Descriptors: Political Science, Teaching Methods, Comparative Analysis, International Relations
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Bradberry, Leigh A.; De Maio, Jennifer – Journal of Political Science Education, 2019
As the advisers for the Model United Nations and Judicial Internship programs at our university, we have witnessed first-hand the benefits of simulations and experiential learning. Specifically, students are able to apply knowledge from other classes to real-world situations, all while honing their writing skills and communication skills, as well…
Descriptors: Experiential Learning, Academic Achievement, Internship Programs, Graduate Study
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Fischer, Beth A. – Journal of Political Science Education, 2019
Stories can be employed in a variety of ways in college classrooms--such as in case studies, simulations, and problem-based learning (PBL) activities. Sometimes these stories are historically accurate, while in other instances they are fictional. What might be the benefits and challenges of using fictional narratives? This article draws upon data…
Descriptors: Active Learning, Teaching Methods, Problem Based Learning, College Students
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Levin-Banchik, Luba – Journal of Political Science Education, 2018
This study examines the effectiveness of teaching with simulations, compared to active learning without simulations. It utilizes an anonymous extra-credit pop quiz on four topics, each taught with a different method: (1) simulation and in-class debriefing; (2) simulation only; (3) in-class discussions with an accompanying research essay; and (4)…
Descriptors: Simulation, Instructional Effectiveness, Active Learning, Discussion (Teaching Technique)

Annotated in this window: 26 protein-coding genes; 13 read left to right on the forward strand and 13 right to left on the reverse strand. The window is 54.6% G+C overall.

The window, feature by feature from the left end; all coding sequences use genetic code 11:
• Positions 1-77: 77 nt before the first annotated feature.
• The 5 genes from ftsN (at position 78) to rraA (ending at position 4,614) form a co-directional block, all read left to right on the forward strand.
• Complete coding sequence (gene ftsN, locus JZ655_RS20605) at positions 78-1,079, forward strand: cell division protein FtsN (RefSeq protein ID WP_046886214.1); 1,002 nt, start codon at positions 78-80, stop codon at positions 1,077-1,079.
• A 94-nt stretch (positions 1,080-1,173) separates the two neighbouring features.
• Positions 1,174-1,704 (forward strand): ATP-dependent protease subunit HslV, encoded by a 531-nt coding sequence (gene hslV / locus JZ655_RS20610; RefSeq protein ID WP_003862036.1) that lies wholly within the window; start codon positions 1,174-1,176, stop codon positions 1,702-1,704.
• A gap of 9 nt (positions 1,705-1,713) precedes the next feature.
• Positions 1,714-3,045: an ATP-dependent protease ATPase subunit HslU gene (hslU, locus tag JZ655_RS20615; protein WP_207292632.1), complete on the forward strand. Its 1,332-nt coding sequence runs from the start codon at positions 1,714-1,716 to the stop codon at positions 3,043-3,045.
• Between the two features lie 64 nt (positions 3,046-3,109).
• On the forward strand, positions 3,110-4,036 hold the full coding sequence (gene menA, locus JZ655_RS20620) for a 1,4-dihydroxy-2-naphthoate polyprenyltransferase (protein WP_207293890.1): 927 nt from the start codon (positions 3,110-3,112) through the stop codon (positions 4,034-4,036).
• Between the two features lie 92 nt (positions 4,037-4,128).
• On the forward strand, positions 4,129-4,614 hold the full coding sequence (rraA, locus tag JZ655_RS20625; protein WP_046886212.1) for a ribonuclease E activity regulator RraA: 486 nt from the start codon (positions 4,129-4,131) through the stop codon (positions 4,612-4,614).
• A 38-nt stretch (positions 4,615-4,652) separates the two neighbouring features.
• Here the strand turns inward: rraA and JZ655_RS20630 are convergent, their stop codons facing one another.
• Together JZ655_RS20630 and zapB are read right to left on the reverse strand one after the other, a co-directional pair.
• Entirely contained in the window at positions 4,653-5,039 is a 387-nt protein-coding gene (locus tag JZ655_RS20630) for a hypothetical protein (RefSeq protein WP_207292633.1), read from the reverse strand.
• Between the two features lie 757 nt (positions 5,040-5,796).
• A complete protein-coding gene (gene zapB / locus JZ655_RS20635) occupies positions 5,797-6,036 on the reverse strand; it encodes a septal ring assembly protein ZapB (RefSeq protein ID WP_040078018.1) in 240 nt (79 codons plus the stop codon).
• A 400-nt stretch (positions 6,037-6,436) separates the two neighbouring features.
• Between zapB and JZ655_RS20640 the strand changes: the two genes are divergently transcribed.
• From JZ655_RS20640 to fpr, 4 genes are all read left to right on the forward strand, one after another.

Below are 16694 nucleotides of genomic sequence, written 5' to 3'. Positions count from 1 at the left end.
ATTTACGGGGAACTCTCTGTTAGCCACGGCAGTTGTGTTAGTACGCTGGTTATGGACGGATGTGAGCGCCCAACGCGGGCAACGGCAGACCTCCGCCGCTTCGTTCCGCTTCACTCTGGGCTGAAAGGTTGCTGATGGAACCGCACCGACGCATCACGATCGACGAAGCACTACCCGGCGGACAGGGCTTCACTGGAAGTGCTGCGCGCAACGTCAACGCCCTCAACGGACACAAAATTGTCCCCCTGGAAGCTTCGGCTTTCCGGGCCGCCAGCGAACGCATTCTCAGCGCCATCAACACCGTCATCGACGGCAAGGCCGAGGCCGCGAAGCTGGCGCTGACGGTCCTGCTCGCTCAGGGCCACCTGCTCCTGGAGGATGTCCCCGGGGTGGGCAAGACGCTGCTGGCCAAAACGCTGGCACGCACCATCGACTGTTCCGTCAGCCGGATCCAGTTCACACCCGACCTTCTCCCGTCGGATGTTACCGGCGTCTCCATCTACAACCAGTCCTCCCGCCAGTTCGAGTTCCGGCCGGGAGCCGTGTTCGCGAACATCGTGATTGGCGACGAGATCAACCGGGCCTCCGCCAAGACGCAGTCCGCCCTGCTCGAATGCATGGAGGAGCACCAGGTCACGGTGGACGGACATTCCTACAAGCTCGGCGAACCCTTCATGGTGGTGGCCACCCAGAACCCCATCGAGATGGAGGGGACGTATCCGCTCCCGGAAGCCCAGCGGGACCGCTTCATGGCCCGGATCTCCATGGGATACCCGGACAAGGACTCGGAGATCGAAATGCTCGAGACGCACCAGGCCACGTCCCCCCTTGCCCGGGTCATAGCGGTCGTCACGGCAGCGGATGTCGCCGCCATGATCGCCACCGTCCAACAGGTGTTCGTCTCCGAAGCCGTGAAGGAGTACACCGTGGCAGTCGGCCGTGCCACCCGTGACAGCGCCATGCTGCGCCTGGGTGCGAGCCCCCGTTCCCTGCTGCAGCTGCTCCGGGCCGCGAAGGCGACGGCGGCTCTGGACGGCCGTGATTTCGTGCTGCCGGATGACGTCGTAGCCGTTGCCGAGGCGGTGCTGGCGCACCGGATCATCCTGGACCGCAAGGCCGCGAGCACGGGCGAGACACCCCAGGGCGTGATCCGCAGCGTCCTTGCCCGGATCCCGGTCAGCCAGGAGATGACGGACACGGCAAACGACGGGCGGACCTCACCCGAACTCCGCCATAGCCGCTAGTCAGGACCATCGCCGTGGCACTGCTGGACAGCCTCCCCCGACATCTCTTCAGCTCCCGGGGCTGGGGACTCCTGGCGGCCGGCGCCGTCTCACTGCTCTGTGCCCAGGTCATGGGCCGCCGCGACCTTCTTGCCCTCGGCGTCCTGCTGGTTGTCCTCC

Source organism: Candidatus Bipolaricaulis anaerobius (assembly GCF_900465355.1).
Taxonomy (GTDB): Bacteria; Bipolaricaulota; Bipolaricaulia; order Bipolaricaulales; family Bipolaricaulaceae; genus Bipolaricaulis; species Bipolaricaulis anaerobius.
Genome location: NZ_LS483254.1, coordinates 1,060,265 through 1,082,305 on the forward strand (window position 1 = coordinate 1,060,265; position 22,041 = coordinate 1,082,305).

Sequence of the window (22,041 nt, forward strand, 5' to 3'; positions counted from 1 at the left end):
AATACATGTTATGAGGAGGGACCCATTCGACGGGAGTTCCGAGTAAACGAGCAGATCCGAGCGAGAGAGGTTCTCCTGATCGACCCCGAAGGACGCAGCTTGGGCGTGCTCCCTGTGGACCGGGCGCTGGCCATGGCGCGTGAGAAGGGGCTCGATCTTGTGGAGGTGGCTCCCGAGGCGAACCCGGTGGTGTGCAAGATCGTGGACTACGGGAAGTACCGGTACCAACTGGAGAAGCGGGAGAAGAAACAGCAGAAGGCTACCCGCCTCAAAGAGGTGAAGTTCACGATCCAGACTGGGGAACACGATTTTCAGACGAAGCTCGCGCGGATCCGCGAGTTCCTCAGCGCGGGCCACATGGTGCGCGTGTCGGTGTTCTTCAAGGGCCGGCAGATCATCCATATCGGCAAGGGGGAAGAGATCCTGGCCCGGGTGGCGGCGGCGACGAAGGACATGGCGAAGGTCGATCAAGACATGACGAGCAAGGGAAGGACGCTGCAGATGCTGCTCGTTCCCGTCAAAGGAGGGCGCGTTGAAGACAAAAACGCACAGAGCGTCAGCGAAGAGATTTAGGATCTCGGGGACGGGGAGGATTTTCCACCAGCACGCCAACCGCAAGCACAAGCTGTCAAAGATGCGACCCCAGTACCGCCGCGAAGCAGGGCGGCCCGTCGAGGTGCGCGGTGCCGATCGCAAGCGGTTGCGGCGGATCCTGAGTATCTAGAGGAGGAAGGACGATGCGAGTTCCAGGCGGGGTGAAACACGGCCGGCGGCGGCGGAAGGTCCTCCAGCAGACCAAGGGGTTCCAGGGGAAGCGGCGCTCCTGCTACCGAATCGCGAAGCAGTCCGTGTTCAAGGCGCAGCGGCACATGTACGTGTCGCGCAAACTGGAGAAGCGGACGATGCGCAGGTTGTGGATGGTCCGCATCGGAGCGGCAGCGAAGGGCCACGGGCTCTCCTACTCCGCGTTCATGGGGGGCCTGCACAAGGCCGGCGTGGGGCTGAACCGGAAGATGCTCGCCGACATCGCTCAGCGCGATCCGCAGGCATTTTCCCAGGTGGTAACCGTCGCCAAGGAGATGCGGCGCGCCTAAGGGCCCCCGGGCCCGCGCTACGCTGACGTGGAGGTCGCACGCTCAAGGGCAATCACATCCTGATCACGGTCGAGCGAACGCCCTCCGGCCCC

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Young, Laura D.; Carranza Ko, Ñusta; Perrin, Michael – Journal of Political Science Education, 2018
Despite the known benefits of long-term, game-based simulations they remain underutilized in Political Science classrooms. Simulations used are typically designed to reinforce a concept and are short-lived, lasting one or two class sessions; rarely are entire courses designed around a single simulation. Creating real-world conditions in which…
Descriptors: International Relations, Political Science, Simulation, Role Playing
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Barr, Matthew; Jackson, Louise H. – Journal of Political Science Education, 2018
Understanding student transition into higher education is an important aspect of module design, linking content, delivery, and assessment with a student's prior educational experience and knowledge bases. However, reflections on how modules designed choices are, generally, not widely disseminated. Here, we document the reflections of a junior…
Descriptors: Student Adjustment, Political Science, College Freshmen, Case Studies
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Ben-Yehuda, Hemda; Zohar, Guy – Journal of Political Science Education, 2018
This research offers innovative ways to study fanaticism in higher education. It builds on simulations of regional crises to test four expectations and discusses their implications. The first, on the benefits of experimental learning, is supported: participants identify with their actors and show little empathy to rivals, indicating they learn the…
Descriptors: Simulation, Teaching Methods, Political Science, Conflict Resolution
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Woessner, Matthew; Winters, Kathleen H.; Kopko, Kyle C. – Journal of Political Science Education, 2017
Undergraduate public law courses often attract students with competing expectations. Some students enroll in these courses to prepare for law school, while others enroll in the courses to gain a broader understanding of courts in the American system of government. These differing student constituencies can create a dilemma for instructors. A…
Descriptors: Political Science, Law Students, Interdisciplinary Approach, Simulation